How to Forecast Customer Sales Volume Using Machine Learning?

Published in
6 min readAug 16, 2021


Photo by Johann Walter Bantz on Unsplash


  1. Executive Summary
  2. Introduction
  3. Methodology
  4. Results
  5. Discussion
  6. Conclusion
  7. Appendixes


In this article, we will see how to predict customer sales volume using transaction history and demographics datasets. We conclude that a Simple Linear Regression could use annual income as a strong predictor for future sales.


This case study is part of the “Introduction to Predictive Analytics using Python” in the University of Edinburgh Predictive Analytics using Python MicroMasters program. The project’s scope is to build a well-performing predictive model that predicts the customer sales volume using demographic and transaction data.


3.1 Analytic Approach and Data Requirements

The predictive analytics approach is selected as we need to predict a continuous number. Along the way, we cover the classic KDD (Knowledge Discovery in Databases) cycle, including data cleaning, data selection and transformation, data mining, resulting in knowledge. The model culminates in a simple regression model as an example of a predicting model leading to conclusions. Since we use a simple linear regression, the data has to be in a numeric format.

There were two possible ways to approach the sales forecasting problem given the dataset: aggregate sales volume by the customer or by the product. In this case study, we take the former approach.

3.2 Data

We work with two datasets imported in a CSV format: CS_Purchase_data and CS_Customer_data.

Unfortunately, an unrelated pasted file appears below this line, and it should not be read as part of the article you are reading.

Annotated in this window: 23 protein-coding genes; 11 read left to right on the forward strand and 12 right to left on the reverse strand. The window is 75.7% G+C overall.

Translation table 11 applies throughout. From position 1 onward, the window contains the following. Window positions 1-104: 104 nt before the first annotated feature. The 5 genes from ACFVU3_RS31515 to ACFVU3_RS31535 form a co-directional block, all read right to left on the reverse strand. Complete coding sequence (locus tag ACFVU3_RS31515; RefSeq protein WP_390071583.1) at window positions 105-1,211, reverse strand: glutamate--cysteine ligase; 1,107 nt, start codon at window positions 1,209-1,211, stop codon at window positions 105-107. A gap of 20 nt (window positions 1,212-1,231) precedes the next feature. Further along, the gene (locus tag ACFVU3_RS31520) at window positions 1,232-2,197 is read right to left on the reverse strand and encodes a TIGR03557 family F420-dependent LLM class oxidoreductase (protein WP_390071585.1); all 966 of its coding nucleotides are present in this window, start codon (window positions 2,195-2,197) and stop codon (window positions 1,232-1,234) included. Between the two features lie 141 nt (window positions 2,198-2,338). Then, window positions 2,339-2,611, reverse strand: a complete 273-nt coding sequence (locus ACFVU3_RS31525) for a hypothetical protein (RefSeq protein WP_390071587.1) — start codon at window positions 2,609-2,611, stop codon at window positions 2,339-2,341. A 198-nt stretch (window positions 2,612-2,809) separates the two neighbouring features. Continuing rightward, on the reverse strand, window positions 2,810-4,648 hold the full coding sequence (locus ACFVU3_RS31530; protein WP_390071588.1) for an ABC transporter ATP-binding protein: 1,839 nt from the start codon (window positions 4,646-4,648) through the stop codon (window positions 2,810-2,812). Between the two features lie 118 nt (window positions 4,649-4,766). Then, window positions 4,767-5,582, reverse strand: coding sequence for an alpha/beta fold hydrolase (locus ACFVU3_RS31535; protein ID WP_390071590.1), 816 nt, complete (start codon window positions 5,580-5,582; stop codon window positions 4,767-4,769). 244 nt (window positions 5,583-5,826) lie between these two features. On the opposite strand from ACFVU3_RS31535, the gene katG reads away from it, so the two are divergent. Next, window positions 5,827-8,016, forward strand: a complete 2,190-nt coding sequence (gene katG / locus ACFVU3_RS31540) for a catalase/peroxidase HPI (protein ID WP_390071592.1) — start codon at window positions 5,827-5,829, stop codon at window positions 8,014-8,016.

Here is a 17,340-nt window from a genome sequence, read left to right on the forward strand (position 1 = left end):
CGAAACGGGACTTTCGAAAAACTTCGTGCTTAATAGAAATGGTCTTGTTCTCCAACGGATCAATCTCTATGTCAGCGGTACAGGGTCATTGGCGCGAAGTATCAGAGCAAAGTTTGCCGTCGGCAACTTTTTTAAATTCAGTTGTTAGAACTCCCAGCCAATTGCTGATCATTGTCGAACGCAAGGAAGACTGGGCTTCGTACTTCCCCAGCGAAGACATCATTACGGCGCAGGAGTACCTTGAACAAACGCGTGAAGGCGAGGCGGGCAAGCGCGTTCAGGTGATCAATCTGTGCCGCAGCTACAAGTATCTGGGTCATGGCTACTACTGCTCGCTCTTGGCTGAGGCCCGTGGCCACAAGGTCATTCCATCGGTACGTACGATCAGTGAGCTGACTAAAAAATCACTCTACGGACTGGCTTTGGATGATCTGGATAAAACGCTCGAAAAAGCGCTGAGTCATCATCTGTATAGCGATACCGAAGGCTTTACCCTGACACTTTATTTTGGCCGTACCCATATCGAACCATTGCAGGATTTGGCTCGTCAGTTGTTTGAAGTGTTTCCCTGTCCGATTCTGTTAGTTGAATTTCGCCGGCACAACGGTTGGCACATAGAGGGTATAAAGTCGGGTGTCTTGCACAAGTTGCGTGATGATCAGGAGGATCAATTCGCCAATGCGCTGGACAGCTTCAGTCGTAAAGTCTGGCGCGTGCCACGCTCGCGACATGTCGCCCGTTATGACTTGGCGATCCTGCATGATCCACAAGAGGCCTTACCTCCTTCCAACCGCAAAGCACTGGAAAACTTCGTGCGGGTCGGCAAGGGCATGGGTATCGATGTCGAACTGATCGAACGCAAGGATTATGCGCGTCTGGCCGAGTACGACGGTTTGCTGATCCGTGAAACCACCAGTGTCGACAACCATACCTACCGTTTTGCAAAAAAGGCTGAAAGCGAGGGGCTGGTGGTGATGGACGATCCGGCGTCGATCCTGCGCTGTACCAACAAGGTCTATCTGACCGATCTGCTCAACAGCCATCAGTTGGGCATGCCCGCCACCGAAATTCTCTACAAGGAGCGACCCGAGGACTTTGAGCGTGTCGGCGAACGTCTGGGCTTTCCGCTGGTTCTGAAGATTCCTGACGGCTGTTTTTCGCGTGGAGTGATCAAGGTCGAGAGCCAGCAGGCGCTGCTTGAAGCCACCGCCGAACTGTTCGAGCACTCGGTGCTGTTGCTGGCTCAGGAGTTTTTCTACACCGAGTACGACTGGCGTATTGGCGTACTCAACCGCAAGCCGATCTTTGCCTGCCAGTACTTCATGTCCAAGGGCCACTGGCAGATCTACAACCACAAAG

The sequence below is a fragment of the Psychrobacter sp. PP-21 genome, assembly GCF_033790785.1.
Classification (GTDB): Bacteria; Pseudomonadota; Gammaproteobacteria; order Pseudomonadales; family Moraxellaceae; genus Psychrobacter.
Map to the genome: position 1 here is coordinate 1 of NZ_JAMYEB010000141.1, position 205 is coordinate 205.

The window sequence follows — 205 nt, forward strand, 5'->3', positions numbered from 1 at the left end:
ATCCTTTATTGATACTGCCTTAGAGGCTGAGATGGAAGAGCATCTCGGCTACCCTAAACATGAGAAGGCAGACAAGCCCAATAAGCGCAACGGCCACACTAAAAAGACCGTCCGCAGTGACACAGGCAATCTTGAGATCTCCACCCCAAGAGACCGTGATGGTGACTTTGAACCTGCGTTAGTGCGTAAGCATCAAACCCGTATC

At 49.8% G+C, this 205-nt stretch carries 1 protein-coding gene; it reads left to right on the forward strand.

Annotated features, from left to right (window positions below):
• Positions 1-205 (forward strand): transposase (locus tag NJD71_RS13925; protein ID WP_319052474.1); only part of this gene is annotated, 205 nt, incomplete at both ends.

Dataset 1: CS_Purchase_data

The first dataset contains 50000 transactions on customer demographic data and the product data with the “Purchase” feature signifying the purchase amount. The variables are as follows:

  • User_ID
  • Product_ID
  • Gender
  • Age
  • Occupation
  • City_Category
  • Stay_In_Current_City_Years
  • Marital_Status
  • Product_Category_1
  • Product_Category_2
  • Product_Category_3
  • Purchase
Photo by Beth Macdonald on Unsplash

Feature Selection:
Since the exercise approach is to predict the transactions by customer, we drop the product features ‘Product_ID’,’Product_Category_1',’Product_Category_2',’Product_Category_3'.

Aggregating the observations:
Next, we aggregate the transaction by the customer using User_ID and create a new feature, ‘Purchase_Sum’, adding up the transaction values for the user. The dataset includes transactions for 5424 customers.

Figure 3.1 Purchase Dataset Aggregated by Customer

Dataset 2: CS_Customer_data

Then we import the second dataset CS_Customer_data containing 5424 customer records with five features:

  • User_ID
  • annual_income
  • number_of_children
  • proximity_town
  • sum
Photo by Jonathan Borba on Unsplash
Figure 3.2 Customer dataset

Merge datasets
We combine the data in both datasets by right-merging the two on “User_ID.”

Figure 3.3 Merged Dataset

Appendix 1 Feature Histograms displays the variable histogram distributions.

Variables format
Next, we bring categorical features (Gender, City Category), binary (Marital Status, Occupation), and binned variables (Stay in current city years, age) into a numeric format by creating dummy variables. We also drop the user id as it is not helpful for regression.

Figure 3.4 Dataset Before Format Correction

Final Preprocessing
The independent variable proximity_town had 158 missing values. We replace missing values with the mean. LocalOutlierFactor algorithm identified outliers using 20 neighbours and 5% contamination as the parameters.

3.3 Transformation